Manual activation of your fire suppression system should be an option, in the event that the system is not triggered automatically. In either case, whether the system is activated automatically or manually, the two-pronged approach of a fire suppression system extinguishes the fire in a localized way so that the entire kitchen isn’t shut down, allowing it to continue operating almost as usual.
Another thing to keep in mind is, that if you’ve switched to cooking with vegetable oil, it burns at a much higher temperature than animal fat, so you may need to update your fire suppression system to deal with these hotter fires. A traditional dry-chemical fire suppression system can take care of a lower-temperature animal-fat fire, but a wet-chemical system is more effective for high-temperature vegetable-oil fires.
Fire Sprinklers: Sprinkler systems are among the most useful tools in your firefighting arsenal. Fire sprinklers detect heat – when a blaze ignites, the hot air directly above rises, and spreads along the ceiling. When the air is hot enough and reaches a sprinkler head, it triggers a chain reaction. Most sprinkler heads feature a glass bulb filled with a glycerin-based liquid which expands when it comes into contact with air heated to between 135 and 165 degrees. When the liquid expands, it shatters the glass and the sprinkler head activates. Each sprinkler head is attached to a pipe that connects to a water source outside the building. When heat activates a sprinkler head, a valve opens, allowing pressurized water from the pipe system to spray out. The spray effect is what thoroughly douses the fire and prevents it from reigniting. To limit water damage that could occur in your restaurant’s kitchen, sprinkler heads function individually. Usually, fires can be completely extinguished after just one or two sprinklers are activated. This allows water damage to be confined to the small area where the fire started. In addition, since sprinklers douse fires with much less water than a fire hose, their quick action is less damaging to your property than a visit from the fire department.
Portable Fire Extinguishers: Even if you have a sprinkler system and a fire suppression system in your kitchen, it’s a good idea to have portable fire extinguishers handy as a backup. You’ll need Class K extinguishers for kitchen fires involving substances such as the animal and vegetable fats in commercial cooking oils and greases. A Class K fire extinguisher uses a fine wet mist consisting of an alkaline mixture, which forms soapy foam as it is applied to the fire, quenching the steam and the vapors, and eliminating the risk of the fire reigniting.
Class A, B, and C extinguishers can be used elsewhere in your restaurant for all other fires. Fire extinguishers with a Class A rating are effective against fires involving paper, wood, textiles, and plastics; fire extinguishers with a Class B rating are effective against flammable liquid fires that use a combination of compounds to both smother and extinguish the fire. Class C extinguishers are suitable for electrical fires and use ingredients that are effective due to their nonconductive properties.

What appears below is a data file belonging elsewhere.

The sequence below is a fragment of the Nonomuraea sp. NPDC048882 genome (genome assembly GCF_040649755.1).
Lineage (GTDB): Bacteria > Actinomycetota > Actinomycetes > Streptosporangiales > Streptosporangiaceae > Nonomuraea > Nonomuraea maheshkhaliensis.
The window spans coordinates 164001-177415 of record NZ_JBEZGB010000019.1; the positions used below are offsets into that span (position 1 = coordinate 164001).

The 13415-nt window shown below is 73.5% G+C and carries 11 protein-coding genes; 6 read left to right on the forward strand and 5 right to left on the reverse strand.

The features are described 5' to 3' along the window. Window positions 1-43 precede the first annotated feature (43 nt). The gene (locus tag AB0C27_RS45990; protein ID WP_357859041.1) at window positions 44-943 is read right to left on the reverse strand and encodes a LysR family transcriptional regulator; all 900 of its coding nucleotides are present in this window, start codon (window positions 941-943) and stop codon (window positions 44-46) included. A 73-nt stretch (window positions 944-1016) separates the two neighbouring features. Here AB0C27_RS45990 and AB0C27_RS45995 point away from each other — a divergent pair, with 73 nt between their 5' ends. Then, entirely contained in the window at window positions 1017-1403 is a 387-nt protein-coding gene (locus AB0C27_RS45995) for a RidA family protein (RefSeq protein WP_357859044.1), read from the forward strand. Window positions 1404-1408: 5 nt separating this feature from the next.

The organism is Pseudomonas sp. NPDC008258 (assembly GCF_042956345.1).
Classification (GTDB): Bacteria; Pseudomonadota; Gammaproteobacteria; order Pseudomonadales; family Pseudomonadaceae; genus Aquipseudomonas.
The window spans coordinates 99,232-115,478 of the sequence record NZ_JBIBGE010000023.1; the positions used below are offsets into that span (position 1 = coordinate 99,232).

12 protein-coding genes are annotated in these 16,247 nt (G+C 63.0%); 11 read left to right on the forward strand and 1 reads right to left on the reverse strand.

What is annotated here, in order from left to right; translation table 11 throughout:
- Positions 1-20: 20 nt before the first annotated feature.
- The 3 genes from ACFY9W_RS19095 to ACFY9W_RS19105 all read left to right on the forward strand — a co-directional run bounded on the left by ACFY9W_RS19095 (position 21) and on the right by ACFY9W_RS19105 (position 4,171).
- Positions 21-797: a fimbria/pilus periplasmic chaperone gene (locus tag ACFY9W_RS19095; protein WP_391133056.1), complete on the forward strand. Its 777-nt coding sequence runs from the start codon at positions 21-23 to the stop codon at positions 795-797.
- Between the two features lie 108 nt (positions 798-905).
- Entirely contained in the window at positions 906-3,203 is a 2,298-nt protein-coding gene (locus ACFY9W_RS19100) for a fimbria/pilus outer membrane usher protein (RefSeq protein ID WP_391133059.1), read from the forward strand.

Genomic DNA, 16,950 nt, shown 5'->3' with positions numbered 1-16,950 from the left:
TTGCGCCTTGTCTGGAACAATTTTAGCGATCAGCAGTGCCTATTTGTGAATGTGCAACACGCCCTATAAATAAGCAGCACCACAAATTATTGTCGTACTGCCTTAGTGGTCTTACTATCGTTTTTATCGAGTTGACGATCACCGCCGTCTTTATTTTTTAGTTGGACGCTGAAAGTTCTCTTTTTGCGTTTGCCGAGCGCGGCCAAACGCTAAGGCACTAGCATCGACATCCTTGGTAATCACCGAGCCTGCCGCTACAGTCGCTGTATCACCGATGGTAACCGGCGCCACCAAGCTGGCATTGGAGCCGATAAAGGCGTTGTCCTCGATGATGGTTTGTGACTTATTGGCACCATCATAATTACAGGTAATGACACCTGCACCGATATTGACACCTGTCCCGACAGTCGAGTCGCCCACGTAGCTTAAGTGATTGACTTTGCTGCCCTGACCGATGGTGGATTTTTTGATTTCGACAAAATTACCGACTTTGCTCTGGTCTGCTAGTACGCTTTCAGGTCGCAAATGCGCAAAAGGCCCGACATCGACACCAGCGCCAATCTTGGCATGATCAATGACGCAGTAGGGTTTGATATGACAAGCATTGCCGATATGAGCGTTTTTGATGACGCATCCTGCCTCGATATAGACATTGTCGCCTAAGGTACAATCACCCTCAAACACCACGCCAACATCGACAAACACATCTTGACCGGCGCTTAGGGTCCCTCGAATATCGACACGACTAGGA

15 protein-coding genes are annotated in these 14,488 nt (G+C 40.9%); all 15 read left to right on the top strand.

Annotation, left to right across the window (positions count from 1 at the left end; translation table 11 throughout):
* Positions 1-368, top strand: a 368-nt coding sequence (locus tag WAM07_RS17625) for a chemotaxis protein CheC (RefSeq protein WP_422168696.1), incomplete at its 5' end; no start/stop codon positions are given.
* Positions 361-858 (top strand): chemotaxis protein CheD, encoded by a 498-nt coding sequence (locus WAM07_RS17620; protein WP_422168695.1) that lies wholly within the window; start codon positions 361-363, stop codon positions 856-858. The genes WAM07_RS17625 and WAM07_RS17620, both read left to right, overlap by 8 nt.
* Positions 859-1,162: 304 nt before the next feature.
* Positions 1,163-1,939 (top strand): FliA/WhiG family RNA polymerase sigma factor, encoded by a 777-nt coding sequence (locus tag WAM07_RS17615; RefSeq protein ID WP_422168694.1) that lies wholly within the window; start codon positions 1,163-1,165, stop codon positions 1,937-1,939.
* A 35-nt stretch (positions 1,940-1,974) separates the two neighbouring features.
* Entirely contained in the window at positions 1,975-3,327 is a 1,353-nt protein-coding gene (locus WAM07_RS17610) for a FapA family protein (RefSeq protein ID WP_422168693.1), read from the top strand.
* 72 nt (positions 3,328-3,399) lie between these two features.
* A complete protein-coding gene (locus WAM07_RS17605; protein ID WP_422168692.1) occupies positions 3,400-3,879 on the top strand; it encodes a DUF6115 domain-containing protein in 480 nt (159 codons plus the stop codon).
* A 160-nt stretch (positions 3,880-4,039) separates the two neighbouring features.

Fire safety measures to take: Schedule regular maintenance on electrical equipment, and enforce a strict cleaning schedule. Cleaning exhaust hoods is especially important, as grease buildup can restrict air flow. Be sure to also clean walls and work surfaces; fryers, broilers, grills, and convection ovens; and vents and filters. The NFPA Fire Code calls for quarterly inspections of systems in high-volume operations and semiannual inspections in moderate-volume operations.
Store flammable liquids properly, keeping them in their original containers or puncture-resistant, tightly sealed containers in well-ventilated areas away from supplies, food, food-preparation areas or any source of flames. In addition, store paper products, linens, boxes and food away from heat and cooking sources; and dispose of soiled rags, trash, cardboard boxes and wooden pallets at least once a day.
Staff Training: Train your staff how to properly use fire extinguishers. An acronym you may find helpful is PAST – Pull the pin, Aim at the base, Sweeping motion, (stand) Ten feet away. In addition, if a fire breaks out in your restaurant, your staff must take control of the situation and lead customers to safety. Train at least one worker per shift how to shut off gas and electrical power in case of emergency and designate one staff member per shift to be the evacuation manager. That person should be in charge of calling 911, determining when an evacuation is necessary, and ensuring that everyone exits the restaurant safely. Teach new employees about evacuation procedures and the use of fire-safety equipment and give veteran staff members an annual refresher course. Only by properly training employees and following OSHA’s fire safety standards can you protect employees and customers from danger.
Fire Hazards Are Everywhere: There are fire hazards lurking in every corner of your restaurant’s kitchen and learning how to spot them can be the difference between successful prevention versus a call to your local fire department. Keep your kitchen safe by ensuring uncluttered evacuation pathways, maintaining cleanliness, and regular servicing of electrical appliances. Put a fire suppression system in place, along with a sprinkler system, and place fire extinguishers in strategic locations throughout the kitchen and dining area. With proper care and maintenance, you can keep your restaurant staff – and your customers – safe from a restaurant’s many fire hazards.